As usual, Joe is nothing if not prepared — the kit comes ready with everything your spooky little HGTV-loving heart desires. It contains six different chocolate cookie pieces to make up the house, plus an extra cookie ghost for spooky ambiance.

(3) BAD CHECK TREK. John G. Hertzler, who played Martok on Star Trek: Deep Space 9, has written a Facebook post about his bad experience with Jerry Silber of NE Trek Con in Albany, NY in 2016.

…Just as he did with Aron [Eisenberg] and Bob [O’Reilly], at the conclusion of the convention, Mr. Silber looked me straight in the eye and handed me a bad check that he not only failed to write a number that agreed with the alphabetical amount but he post dated it for nearly a week in the future. He knew what he was doing! I didn’t notice because I trusted him. Bob trusted him. Aron trusted him. Mike Friedman trusted him. Garrett Wang, Max Grodenchik, Chris Abbott trusted him. All were handed bad checks. All were stiffed at the end of the weekend during which we all gave 110% of our ability to entertain and inspire the fans of Star Trek. Aron gave perhaps a little more…like 150%…but he always did. It’s not the money….it’s the betrayal of trust and then the dishonesty. Because I live in New York state, it was fairly simple for me to sue Mr. Silber in small claims court to make good on his check. The judge listened to both sides of the issue and found in my favor in approximately 5 minutes. A judgement was made against Mr. Silber that would follow him about for 20 years or until paid. In two days, it was paid. Somehow he found the money! That was great for me but there were my friends and colleagues who were still left with nothing….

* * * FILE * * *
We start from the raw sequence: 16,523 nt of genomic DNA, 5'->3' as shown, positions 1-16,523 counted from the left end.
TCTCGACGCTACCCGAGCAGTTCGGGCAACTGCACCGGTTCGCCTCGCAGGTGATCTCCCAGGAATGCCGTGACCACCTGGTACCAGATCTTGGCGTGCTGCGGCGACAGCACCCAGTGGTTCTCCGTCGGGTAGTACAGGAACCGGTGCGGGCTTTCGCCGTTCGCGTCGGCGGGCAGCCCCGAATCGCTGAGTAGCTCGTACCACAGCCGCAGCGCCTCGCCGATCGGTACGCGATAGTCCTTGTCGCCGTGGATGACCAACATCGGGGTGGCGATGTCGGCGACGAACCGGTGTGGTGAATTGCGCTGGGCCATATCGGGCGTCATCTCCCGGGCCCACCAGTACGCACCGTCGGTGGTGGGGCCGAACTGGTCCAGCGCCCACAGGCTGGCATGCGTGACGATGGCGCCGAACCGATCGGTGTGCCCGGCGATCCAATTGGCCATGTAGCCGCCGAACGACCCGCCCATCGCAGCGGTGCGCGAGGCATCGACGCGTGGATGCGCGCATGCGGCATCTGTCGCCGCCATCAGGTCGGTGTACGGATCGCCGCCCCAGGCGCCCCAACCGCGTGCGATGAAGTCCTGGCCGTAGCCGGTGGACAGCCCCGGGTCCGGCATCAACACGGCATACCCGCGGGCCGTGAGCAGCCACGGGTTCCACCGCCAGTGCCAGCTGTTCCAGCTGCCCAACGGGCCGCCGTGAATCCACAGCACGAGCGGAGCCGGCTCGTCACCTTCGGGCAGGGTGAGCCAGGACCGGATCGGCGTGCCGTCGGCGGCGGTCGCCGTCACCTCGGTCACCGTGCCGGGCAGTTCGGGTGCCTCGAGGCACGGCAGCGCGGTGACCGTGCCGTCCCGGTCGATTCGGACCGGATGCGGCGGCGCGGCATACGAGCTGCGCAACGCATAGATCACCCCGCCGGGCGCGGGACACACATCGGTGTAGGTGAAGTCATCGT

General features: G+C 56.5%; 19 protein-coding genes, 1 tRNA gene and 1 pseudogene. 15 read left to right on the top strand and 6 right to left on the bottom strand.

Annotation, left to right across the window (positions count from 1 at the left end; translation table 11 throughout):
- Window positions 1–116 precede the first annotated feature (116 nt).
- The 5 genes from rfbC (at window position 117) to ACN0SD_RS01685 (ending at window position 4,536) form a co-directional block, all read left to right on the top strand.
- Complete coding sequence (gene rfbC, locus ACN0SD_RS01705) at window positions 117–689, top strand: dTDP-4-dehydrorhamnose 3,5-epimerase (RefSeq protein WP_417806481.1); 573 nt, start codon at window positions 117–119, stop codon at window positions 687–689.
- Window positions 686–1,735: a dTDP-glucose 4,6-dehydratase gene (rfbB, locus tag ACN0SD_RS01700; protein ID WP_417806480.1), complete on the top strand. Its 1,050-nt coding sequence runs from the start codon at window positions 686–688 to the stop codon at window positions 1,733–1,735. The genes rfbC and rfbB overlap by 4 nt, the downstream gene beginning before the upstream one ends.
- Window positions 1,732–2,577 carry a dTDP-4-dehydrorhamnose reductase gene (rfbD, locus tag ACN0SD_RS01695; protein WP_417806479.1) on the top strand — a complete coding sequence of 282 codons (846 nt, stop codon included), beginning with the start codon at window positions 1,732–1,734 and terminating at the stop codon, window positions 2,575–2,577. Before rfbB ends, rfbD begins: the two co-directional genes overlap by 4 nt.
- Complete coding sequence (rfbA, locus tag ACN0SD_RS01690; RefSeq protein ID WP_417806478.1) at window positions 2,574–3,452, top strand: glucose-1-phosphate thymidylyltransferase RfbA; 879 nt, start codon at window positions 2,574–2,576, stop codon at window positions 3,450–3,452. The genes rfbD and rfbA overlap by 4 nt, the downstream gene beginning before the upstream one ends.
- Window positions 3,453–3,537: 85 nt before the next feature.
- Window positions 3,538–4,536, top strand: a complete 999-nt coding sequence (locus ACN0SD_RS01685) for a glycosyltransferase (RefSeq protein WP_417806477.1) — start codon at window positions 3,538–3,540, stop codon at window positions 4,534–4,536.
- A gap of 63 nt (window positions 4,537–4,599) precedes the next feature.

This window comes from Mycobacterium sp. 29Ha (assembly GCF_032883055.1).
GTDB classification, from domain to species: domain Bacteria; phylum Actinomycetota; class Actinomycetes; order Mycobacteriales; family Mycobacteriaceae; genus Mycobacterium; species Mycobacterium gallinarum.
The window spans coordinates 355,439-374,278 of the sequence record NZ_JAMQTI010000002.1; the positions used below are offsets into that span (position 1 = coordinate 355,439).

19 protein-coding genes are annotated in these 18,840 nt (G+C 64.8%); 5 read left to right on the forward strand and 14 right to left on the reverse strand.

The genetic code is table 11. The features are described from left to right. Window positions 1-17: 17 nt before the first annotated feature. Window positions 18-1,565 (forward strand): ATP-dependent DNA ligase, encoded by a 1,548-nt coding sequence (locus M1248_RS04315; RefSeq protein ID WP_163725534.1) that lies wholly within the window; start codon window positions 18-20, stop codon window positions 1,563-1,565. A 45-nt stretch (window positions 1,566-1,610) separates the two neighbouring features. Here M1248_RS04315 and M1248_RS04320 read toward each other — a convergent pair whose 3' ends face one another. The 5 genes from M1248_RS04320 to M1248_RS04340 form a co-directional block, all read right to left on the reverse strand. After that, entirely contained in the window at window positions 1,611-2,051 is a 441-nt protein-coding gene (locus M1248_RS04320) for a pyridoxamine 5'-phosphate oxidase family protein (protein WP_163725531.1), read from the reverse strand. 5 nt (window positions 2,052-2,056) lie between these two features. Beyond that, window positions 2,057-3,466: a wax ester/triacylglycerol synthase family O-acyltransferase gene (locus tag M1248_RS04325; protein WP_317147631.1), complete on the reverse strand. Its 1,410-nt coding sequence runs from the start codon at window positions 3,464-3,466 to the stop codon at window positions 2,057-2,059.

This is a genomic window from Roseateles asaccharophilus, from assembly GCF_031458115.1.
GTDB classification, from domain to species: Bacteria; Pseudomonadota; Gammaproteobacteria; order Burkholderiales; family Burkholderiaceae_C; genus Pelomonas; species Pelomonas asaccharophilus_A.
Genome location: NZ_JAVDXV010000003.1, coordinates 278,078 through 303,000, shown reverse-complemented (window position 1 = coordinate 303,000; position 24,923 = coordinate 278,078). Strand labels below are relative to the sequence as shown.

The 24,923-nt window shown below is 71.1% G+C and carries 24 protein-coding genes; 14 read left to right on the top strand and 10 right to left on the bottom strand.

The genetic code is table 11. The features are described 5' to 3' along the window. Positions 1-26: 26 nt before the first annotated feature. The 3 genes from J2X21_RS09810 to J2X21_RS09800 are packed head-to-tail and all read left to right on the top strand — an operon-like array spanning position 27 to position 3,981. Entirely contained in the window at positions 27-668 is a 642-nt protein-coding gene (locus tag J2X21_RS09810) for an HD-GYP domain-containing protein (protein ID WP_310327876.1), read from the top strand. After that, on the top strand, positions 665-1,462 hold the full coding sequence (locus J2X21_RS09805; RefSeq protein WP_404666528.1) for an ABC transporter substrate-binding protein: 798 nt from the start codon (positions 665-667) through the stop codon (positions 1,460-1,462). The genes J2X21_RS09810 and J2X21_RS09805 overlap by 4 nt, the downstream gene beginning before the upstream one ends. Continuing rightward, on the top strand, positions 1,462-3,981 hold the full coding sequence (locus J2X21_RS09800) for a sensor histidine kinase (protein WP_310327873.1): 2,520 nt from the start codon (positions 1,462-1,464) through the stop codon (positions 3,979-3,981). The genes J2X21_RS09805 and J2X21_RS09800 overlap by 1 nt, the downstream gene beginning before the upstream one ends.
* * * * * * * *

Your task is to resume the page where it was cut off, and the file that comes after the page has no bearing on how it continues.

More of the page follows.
(4) SUPERSTINKERS. James Davis Nicoll makes it sound like you want to be careful not to create any gaps in your urban ecology, because who knows what will move into it: “The Care and Feeding of Supervillains” at Tor.com.